Penguins searching for offense as season winds down
Given the names on the roster and the way most of this season has gone, it seems like a preposterous question to ask. Yet the answer might very well determine the fate of the team as the Stanley Cup chase begins in earnest.
Can the Pittsburgh Penguins score enough goals to contend for a championship?
The holes in a defense that allowed odd-man rushes galore for most of the season have been patched. The Penguins have given up 2.25 goals per game since the trade deadline.
The inconsistency that plagued goalie Matt Murray at times in the fall and winter has faded. He’s 9-3-3 with a .930 save percentage since the deadline.
The goals, however, have dried up. The Penguins have managed a grand total of 14 of them in their last seven games heading into a critical Metropolitan Division matchup with the Carolina Hurricanes on Sunday at PPG Paints Arena.
Here’s a look at four reasons why the offense has stalled for the Penguins recently and whether the trends can be reversed down the stretch.
What happened?: The Penguins have largely given up on cheating for offense in the past month or so, staying on the right side of the puck and making good decisions far more often than not. This is a development that coach Mike Sullivan is thrilled about, but the high-flying days of December and January are over.
Can it be reversed?: To a man, the Penguins insist it’s just a matter of time. “I think that good defense always leads to offensive chances, and it comes down to just burying the puck,” captain Sidney Crosby said.
DIFFERENT PATHS TO THE NET
What happened?: The Penguins aren’t the only team in the league tightening up on defense. As opponents take greater care to prevent them from creating scoring chances off the rush, they have to manufacture offense in different ways. In many cases, that means doing blue-collar work in the offensive zone, looking for tips, screens and rebounds. They haven’t done that enough in recent games.
Can it be reversed?: Sullivan thinks so. “I think Sid’s line, in particular, might be one of the better lines in the league at creating offense from below the goal line,” he said. “We have the ability to create offense different ways. It’s just a matter of making sure we take what the game gives us out there.”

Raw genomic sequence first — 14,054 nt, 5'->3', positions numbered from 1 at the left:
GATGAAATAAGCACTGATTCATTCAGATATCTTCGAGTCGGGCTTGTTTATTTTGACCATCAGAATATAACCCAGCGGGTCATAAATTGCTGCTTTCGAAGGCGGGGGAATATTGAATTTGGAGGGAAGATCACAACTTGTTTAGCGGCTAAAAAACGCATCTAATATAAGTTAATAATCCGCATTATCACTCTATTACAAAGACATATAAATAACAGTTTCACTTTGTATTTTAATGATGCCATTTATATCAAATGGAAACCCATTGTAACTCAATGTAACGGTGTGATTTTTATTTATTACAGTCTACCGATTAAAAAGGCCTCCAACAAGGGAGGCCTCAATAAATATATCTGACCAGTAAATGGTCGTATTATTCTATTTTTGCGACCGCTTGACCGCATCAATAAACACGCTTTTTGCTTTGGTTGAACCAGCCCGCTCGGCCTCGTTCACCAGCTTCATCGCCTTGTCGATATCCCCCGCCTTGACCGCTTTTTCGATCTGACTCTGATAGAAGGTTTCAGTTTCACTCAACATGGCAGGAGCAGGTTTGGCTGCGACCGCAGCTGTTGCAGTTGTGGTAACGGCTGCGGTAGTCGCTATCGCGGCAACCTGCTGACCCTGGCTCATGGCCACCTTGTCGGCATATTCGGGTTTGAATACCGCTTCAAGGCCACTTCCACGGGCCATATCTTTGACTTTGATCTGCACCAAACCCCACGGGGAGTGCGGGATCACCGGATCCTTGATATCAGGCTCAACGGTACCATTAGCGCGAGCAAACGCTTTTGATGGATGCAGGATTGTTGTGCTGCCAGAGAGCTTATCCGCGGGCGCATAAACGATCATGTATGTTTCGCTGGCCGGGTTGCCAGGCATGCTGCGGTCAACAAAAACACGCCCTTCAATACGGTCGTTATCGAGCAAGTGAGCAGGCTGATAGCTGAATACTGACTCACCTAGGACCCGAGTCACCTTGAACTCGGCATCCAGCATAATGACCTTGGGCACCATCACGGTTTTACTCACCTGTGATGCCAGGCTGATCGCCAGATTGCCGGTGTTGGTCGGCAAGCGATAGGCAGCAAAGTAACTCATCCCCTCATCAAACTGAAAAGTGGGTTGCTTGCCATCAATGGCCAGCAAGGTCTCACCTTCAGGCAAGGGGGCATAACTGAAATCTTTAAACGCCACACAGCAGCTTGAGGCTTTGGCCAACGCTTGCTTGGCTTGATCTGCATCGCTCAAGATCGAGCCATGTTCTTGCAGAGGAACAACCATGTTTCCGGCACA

BIG GUNS MISFIRING
What happened?: Phil Kessel and Patric Hornqvist may have snapped the long goal droughts that frustrated them in the middle of the season, but they’re still not in peak form. Kessel has gone 28 games without an even-strength goal. Hornqvist hasn’t scored one in 32 games.
“Obviously when they’re scoring goals five-on-five, we’re a much better team,” Sullivan said.
Can it be reversed?: Both have shown some signs of life in recent days. Kessel actually leads the team in scoring over the last 10 games with two goals and eight assists. Hornqvist had a 10-game stretch with two goals and five assists in mid-March.
Sullivan doesn’t want them worrying about their point totals anyway.
“If all we do is focus on, ‘I gotta score, I gotta score, I gotta score,’ all of a sudden, we’re not playing the game the right way,” he said.
What happened?: Evgeni Malkin and Kris Letang got hurt. They’re two of the most dynamic offensive players in the league.
Can it be reversed?: Malkin practiced with the team in a non-contact capacity Saturday. Letang skated on his own. The team remains optimistic that they will return for the start of the playoffs.
“Obviously with different guys out, especially Geno, he adds a lot. Tanger, the same thing,” Crosby said. “I think if we focus on playing well defensively, we have enough depth that the puck will go in.”
Jonathan Bombulie is a Tribune-Review assistant sports editor. You can contact Jonathan by email at [email protected] or via Twitter .